09 Dec UNICEF and WHO combine forces with global experts to address the oxygen availability gap facing children with severe pneumonia
Pneumonia kills more than 800,000 children every year, yet it is preventable and treatable. An estimated 13 per cent of children with pneumonia have hypoxemia, a condition that increases the risk of death by up to five times. These roughly 1.86 million children with hypoxemia each year require oxygen therapy for treatment. However, there is an oxygen availability gap in low- and middle-income countries where 90 per cent of pneumonia deaths occur. Medical oxygen is also needed for surgery, anesthesia, emergency obstetric care and management of respiratory diseases for children and adults.
In 2017, UNICEF and WHO formed a strategic collaboration to improve access to and utilization of oxygen therapy systems in low-resource settings. This collaboration aims to reduce information asymmetry and bottlenecks in the accessibility of oxygen products through three main outputs: the development and promotion of inter-agency technical specifications and guidance (as part of the WHO Technical Series); an updated UNICEF Supply Catalogue to include a complete selection of oxygen system products needed to deliver oxygen to a child; and the development of a decision-assist tool to support governments with oxygen system planning and procurement.
UNICEF and WHO are pleased to announce that the first project output – the publication of WHO-UNICEF Technical Specifications and Guidance for Oxygen Therapy Devices – is now available for download from the WHO website this World Pneumonia Day. The purpose of this interagency publication is to provide health facility administrators, procurement officers, engineers and others with harmonized product specifications for a wide range of oxygen products, and to provide guidance on the selection, procurement, use and maintenance of these products. The publication includes technical specifications for a set of 15 essential devices to deliver basic oxygen therapy.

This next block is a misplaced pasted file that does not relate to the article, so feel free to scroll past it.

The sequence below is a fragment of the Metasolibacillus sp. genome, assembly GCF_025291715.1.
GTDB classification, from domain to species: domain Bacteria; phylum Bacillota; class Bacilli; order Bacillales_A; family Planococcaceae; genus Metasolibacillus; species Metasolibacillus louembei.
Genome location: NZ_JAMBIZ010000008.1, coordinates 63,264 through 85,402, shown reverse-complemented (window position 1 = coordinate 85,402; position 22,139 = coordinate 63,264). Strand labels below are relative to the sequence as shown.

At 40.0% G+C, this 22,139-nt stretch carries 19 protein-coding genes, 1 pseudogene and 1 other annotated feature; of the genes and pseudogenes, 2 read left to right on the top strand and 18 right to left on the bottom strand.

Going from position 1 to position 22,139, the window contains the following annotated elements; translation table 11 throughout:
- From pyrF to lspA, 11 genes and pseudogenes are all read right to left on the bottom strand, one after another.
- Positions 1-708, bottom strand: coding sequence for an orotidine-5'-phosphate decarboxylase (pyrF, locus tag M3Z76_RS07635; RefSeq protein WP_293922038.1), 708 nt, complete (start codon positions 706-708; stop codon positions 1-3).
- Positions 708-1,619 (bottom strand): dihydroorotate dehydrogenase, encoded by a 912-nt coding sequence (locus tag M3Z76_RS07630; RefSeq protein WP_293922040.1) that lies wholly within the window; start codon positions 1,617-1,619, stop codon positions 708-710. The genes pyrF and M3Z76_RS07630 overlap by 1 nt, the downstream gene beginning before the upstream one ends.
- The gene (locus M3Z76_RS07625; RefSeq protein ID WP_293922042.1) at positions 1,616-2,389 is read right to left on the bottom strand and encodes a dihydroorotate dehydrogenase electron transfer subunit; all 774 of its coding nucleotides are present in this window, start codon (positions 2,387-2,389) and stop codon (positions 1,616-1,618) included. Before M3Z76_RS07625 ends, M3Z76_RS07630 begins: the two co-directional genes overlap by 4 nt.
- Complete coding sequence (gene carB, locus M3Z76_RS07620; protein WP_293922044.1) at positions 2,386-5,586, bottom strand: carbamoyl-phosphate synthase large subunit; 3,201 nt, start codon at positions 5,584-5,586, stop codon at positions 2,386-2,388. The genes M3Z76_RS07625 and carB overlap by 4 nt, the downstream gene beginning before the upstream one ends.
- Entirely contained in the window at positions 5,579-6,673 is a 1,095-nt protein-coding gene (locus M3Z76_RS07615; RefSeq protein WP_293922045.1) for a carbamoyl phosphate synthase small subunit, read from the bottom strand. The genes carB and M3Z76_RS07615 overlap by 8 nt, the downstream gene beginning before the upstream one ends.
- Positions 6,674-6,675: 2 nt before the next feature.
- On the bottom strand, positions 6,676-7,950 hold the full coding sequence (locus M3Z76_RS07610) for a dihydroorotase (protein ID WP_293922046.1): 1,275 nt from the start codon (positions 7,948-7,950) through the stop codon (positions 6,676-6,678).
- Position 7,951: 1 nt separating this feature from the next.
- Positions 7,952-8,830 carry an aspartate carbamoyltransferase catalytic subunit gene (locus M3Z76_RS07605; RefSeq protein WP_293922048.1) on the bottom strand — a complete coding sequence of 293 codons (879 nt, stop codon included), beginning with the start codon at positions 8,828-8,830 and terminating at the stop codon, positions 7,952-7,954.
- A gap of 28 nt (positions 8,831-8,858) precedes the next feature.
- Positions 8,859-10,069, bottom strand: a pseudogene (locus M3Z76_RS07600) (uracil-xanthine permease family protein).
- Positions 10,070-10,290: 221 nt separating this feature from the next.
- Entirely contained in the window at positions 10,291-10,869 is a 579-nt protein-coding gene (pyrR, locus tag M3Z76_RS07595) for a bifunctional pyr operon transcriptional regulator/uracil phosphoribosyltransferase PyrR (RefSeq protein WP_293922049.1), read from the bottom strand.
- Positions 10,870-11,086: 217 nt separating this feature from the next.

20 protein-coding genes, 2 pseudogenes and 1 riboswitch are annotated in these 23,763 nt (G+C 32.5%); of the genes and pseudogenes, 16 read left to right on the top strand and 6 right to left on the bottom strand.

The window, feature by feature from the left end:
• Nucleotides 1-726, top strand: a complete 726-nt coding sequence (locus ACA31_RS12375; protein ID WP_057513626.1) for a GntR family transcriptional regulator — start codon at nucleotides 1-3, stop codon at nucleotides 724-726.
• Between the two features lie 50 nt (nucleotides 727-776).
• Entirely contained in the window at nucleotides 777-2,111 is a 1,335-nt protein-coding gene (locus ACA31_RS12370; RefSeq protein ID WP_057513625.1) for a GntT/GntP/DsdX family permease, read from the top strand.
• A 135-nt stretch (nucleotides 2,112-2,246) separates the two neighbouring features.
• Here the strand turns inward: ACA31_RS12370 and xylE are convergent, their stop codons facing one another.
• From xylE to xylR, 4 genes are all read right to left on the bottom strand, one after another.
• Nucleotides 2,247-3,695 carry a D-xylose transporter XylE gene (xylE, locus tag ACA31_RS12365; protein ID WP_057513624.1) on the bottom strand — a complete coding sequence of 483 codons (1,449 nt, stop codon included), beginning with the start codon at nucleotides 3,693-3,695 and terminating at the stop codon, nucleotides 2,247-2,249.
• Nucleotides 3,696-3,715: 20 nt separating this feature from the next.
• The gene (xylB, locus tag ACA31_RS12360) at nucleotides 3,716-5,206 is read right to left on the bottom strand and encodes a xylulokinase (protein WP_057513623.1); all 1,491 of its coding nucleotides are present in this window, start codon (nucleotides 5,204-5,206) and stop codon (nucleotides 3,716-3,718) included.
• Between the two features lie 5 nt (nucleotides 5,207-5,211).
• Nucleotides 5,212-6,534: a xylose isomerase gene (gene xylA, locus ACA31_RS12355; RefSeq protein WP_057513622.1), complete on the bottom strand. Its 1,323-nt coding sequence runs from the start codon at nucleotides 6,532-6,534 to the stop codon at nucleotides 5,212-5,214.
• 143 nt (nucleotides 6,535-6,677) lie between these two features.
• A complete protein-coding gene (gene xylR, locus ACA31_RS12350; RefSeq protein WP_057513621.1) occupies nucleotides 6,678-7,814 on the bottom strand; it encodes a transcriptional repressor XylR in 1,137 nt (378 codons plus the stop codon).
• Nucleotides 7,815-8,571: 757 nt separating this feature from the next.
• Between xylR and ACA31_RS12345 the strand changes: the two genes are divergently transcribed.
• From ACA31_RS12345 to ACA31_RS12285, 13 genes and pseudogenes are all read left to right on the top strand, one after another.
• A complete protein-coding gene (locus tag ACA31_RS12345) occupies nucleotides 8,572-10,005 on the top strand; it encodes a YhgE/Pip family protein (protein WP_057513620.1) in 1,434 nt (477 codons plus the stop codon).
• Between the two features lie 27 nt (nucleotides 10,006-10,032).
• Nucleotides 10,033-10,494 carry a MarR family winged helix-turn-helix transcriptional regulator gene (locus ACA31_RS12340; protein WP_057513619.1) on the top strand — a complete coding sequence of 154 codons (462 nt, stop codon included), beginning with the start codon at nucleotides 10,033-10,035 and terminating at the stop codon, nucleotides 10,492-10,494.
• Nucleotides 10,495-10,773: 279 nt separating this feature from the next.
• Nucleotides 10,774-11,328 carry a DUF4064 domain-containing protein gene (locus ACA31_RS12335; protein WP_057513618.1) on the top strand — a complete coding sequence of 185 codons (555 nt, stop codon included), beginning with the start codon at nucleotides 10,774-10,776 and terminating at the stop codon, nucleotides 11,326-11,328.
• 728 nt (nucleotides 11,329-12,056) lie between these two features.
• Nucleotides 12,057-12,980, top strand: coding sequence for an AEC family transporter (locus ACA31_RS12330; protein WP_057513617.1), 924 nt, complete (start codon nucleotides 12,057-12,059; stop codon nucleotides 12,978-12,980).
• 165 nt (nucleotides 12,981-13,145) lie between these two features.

Throughout the remainder of 2019, UNICEF will be concluding their tendering activities for this project and will announce in 2020 the new range of oxygen products available in the Supply Catalogue. With new Long-Term Agreements in place with suppliers, UNICEF country offices and local partners will be able to source 20 quality and fit-for-purpose products for delivering oxygen therapy through UNICEF procurement services, including two sizes of oxygen concentrator, three types of pulse oximeters, devices to regulate flow and devices to deliver oxygen to patients such as nasal prongs and catheters.
User needs validation and testing are underway for the third output – the prototype decision-assist tool for oxygen system planning. Through a consultative process with global experts, as well as in-country validation exercises with UNICEF country offices and ministries of health, learnings from this phase of work will be used to inform plans for further development of a web-based tool, so that it can be more widely available to countries and their supporting implementing partners.
Since its inception, this project has benefitted enormously from the technical and strategic input of over 25 global experts via two advisory groups: a Technical Review Group (TRG) and an Advisory Committee (AC). The TRG – an interdisciplinary group of expert clinicians and engineers in the areas of childhood pneumonia, oxygen therapy technologies, pulse oximetry and biomedical engineering – provided input and feedback on the technical specifications and chapters of the guidance document. The AC – with representation from a broad spectrum of stakeholder organizations working in the areas of pneumonia and oxygen therapy – provided technical and strategic advice on all aspects of the project. This collaboration was made possible with financial support from the Bill and Melinda Gates Foundation.
Every child in need of oxygen should have access to appropriate oxygen therapy. The resources and tools disseminated as part of this joint effort will support ministries of health and other implementing partners to select and procure the technologies needed to ensure oxygen supply is available to those in need, especially children suffering from severe pneumonia in low-resource settings. For every child, every breath counts.
Authors: Bev Bradley, Cindy McWhorter, Mansi Dalal, Andrew Gammie, Mulugeta Mideksa Amene (Product Innovation Centre, UNICEF), Dan Ilie (Markets & Supply Financing Centre, UNICEF)
Photo: © UNICEF/UNI173160/La Rose
WHO-UNICEF Technical specifications and guidance for oxygen therapy devices
UNICEF Product Innovation Centre – Oxygen Therapy
WHO Technical specifications for oxygen concentrators
WHO Technical specifications for medical devices